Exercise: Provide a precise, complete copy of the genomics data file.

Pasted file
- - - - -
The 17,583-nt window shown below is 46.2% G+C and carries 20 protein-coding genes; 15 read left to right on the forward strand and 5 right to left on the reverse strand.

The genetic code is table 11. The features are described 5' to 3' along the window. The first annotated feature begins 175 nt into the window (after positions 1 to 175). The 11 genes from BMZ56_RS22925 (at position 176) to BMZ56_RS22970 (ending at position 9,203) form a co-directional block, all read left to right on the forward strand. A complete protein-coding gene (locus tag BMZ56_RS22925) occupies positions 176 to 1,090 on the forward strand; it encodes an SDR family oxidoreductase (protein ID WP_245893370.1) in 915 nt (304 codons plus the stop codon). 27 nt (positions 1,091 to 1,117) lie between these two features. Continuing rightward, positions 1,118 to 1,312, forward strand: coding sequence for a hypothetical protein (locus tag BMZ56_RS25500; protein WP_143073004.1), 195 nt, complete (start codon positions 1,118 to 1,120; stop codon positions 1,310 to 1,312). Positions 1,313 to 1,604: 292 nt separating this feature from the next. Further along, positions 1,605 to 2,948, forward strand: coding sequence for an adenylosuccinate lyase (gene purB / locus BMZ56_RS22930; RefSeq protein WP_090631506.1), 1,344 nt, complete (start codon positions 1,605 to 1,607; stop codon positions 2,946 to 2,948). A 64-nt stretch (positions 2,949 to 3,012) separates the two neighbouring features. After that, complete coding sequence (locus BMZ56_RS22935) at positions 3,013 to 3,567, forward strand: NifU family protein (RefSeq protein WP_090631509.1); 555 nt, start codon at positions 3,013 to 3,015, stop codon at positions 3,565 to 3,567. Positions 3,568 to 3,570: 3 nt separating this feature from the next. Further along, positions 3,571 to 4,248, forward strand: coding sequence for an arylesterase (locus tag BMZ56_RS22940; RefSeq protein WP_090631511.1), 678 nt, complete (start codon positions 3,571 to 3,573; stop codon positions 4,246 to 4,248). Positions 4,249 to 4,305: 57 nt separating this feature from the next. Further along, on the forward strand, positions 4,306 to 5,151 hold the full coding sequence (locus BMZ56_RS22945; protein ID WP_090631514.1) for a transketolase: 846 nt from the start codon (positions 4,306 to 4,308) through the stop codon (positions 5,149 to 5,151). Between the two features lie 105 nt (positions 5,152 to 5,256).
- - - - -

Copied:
The 17,583-nt window shown below is 46.2% G+C and carries 20 protein-coding genes; 15 read left to right on the forward strand and 5 right to left on the reverse strand.

The genetic code is table 11. The features are described 5' to 3' along the window. The first annotated feature begins 175 nt into the window (after positions 1 to 175). The 11 genes from BMZ56_RS22925 (at position 176) to BMZ56_RS22970 (ending at position 9,203) form a co-directional block, all read left to right on the forward strand. A complete protein-coding gene (locus tag BMZ56_RS22925) occupies positions 176 to 1,090 on the forward strand; it encodes an SDR family oxidoreductase (protein ID WP_245893370.1) in 915 nt (304 codons plus the stop codon). 27 nt (positions 1,091 to 1,117) lie between these two features. Continuing rightward, positions 1,118 to 1,312, forward strand: coding sequence for a hypothetical protein (locus tag BMZ56_RS25500; protein WP_143073004.1), 195 nt, complete (start codon positions 1,118 to 1,120; stop codon positions 1,310 to 1,312). Positions 1,313 to 1,604: 292 nt separating this feature from the next. Further along, positions 1,605 to 2,948, forward strand: coding sequence for an adenylosuccinate lyase (gene purB / locus BMZ56_RS22930; RefSeq protein WP_090631506.1), 1,344 nt, complete (start codon positions 1,605 to 1,607; stop codon positions 2,946 to 2,948). A 64-nt stretch (positions 2,949 to 3,012) separates the two neighbouring features. After that, complete coding sequence (locus BMZ56_RS22935) at positions 3,013 to 3,567, forward strand: NifU family protein (RefSeq protein WP_090631509.1); 555 nt, start codon at positions 3,013 to 3,015, stop codon at positions 3,565 to 3,567. Positions 3,568 to 3,570: 3 nt separating this feature from the next. Further along, positions 3,571 to 4,248, forward strand: coding sequence for an arylesterase (locus tag BMZ56_RS22940; RefSeq protein WP_090631511.1), 678 nt, complete (start codon positions 3,571 to 3,573; stop codon positions 4,246 to 4,248). Positions 4,249 to 4,305: 57 nt separating this feature from the next. Further along, on the forward strand, positions 4,306 to 5,151 hold the full coding sequence (locus BMZ56_RS22945; protein ID WP_090631514.1) for a transketolase: 846 nt from the start codon (positions 4,306 to 4,308) through the stop codon (positions 5,149 to 5,151). Between the two features lie 105 nt (positions 5,152 to 5,256).